Liverpool’s connection with Celtic is often talked about, but it’s origins aren’t as clear or as historical as is often portrayed.
The clubs are linked by players, managers, songs, and shared values between the two (generally) anti-establishment sets of fans from working class cities.
Events of 1989 created a strong bond, but prior to this a shared anthem was disputed as much as it was celebrated, and a meeting between two sides who were rising forces in European football in the 60s wasn’t exactly laced with respect.
The Cup Winners Cup tie of 1966 was fiercely and at times bitterly contested clash during which fans from both sides pitted their wits against each other.
Rather than being a meeting of two friends, it was a clash between two sides with great ambition, and thanks to the quality of the managers involved it was also a tactical battle.
According to The Celtic Wiki “both men showed the same deep concern about the game and showed a tactical nous rarely seen before.”
Before the first leg at Celtic Park, which the home side went on to win 1-0, a small group of Liverpool fans broke into the stadium for a kickabout, only to eventually be kicked out themselves by the police.
In the return leg the supporters erupted after the game as bottles and cans were thrown onto the pitch. There are differing reports as to the reason for the commotion, but most cite the main cause as a late disallowed goal for the visitors.
By all accounts none of it was malicious, and reports from the day point to the Celtic fans enjoying themselves throughout the city on their way to Anfield in a way many Liverpool dwellers would probably respect, and be familiar with.
The managers of the respective sides, Liverpool’s Bill Shankly and Jock Stein of Celtic, had great mutual respect for each other, and after the bottle throwing at the end of the tie Shankly quipped: “Jock, do you want your share of the gate money or shall we just return the empties?”
The shared values of the two managers reflected the makeup of the cities they represented. Both were working class settlements built on industries brought to them by the rivers they sat upon.
The Clyde in Glasgow and the Mersey in Liverpool naturally brought industry related to shipbuilding and seafaring, but other industries attracted to these thriving areas which facilitated the distribution of goods created a large working class population in both cities.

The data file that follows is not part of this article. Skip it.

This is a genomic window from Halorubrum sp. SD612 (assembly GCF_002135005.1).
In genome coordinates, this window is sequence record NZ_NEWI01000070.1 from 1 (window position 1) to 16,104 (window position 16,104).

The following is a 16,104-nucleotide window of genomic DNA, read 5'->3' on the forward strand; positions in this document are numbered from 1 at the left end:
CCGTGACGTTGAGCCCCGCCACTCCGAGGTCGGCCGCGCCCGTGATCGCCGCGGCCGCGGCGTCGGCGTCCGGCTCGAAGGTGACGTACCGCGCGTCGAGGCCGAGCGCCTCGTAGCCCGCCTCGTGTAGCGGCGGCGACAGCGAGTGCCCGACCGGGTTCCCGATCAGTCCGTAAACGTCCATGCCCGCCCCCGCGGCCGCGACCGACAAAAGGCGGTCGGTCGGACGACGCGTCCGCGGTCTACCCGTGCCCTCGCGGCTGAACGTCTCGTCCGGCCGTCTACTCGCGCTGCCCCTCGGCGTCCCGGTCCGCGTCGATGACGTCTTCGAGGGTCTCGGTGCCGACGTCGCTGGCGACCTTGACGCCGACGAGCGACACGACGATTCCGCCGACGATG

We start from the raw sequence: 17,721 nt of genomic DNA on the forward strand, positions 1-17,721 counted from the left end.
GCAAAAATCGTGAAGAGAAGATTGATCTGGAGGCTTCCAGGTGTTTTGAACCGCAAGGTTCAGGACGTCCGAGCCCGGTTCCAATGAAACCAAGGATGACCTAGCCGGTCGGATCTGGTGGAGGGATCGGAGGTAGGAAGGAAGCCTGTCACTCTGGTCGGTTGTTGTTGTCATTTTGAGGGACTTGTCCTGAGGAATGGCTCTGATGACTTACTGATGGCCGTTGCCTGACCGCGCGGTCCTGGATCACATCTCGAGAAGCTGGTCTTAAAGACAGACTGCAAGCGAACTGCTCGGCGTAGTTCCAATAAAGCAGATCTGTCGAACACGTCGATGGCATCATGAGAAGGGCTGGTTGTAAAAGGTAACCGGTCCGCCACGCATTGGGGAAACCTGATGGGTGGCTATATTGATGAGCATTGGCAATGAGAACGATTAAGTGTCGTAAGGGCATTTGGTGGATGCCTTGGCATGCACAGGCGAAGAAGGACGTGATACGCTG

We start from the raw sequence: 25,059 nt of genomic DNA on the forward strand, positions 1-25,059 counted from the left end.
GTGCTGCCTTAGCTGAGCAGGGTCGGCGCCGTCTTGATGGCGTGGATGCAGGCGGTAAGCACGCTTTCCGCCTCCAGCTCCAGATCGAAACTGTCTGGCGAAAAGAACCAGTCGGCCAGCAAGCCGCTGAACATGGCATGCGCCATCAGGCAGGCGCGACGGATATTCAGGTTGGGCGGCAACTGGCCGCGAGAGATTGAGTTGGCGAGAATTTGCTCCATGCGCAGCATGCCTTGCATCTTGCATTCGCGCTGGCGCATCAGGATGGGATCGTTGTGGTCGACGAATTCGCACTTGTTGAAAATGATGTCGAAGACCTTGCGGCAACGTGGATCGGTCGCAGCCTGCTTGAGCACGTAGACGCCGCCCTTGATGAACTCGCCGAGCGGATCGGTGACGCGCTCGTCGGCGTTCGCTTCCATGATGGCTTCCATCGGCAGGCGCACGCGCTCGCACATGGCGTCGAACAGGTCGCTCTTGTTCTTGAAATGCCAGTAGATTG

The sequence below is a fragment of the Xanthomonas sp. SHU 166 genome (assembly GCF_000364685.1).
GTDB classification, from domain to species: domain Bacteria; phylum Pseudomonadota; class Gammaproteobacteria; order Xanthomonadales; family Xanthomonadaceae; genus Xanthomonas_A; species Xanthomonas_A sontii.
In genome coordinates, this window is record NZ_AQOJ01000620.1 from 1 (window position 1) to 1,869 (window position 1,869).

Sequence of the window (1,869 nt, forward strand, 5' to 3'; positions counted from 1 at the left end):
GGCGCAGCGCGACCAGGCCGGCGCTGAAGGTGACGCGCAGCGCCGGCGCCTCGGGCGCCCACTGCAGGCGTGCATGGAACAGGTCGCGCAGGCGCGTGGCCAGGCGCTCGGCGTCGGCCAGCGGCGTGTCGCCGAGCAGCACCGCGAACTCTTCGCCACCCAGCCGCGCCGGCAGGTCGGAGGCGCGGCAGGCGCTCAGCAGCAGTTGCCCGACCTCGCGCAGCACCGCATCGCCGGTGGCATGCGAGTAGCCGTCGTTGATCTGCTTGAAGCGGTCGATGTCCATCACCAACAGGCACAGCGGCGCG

Shankly and Stein were both working class Scotsmen from coalmining heritage, and they transferred these values onto the pitch by instilling them in their players.
A year after the sides met in the Cup Winners Cup, Celtic became the first British side to lift the European Cup when they beat Internazionale 2-1 in Lisbon.
Shankly was there to congratulate his friend after the game. “John, you’re immortal now,” stated Shankly in typically emphatic style.
It’s around this time that both clubs adopted ‘You’ll Never Walk Alone‘ as their football anthem.
In 1964 a Liverpool tour of the east coast of America coincided with a Gerry and the Pacemakers tour of the same area. Fans had already sung the hit on the Kop in the previous season when the pop chart were played over the PA system before games, but this coinciding trip to America consolidated the track as a Liverpool song.
“Gerry my son, I have given you a football team, and you have given us a song,” said Shankly after the band’s performance on the Ed Sullivan show.
Celtic picked it up shortly after, and it could regularly be heard throughout their domination of the Scottish league between 1966 and 1974.
There are still disputes as to which team adopted the song first, but the local connection with Gerry and the Pacemakers, and the fact neither club is likely to have picked up on the original — a song from the Rogers and Hammerstein musical, Carousel — gives Liverpool more of a claim to it.
But events in 1989 dismissed any notion of owning the anthem, and it became a shared tribute to those who lost their lives in the Hillsborough disaster.
On April 30, just two weeks after the tragic events in Sheffield where 95 had lost their lives (Tony Bland became the 96th in 1993), Liverpool were invited to Celtic Park for a memorial match to raise funds and spirits.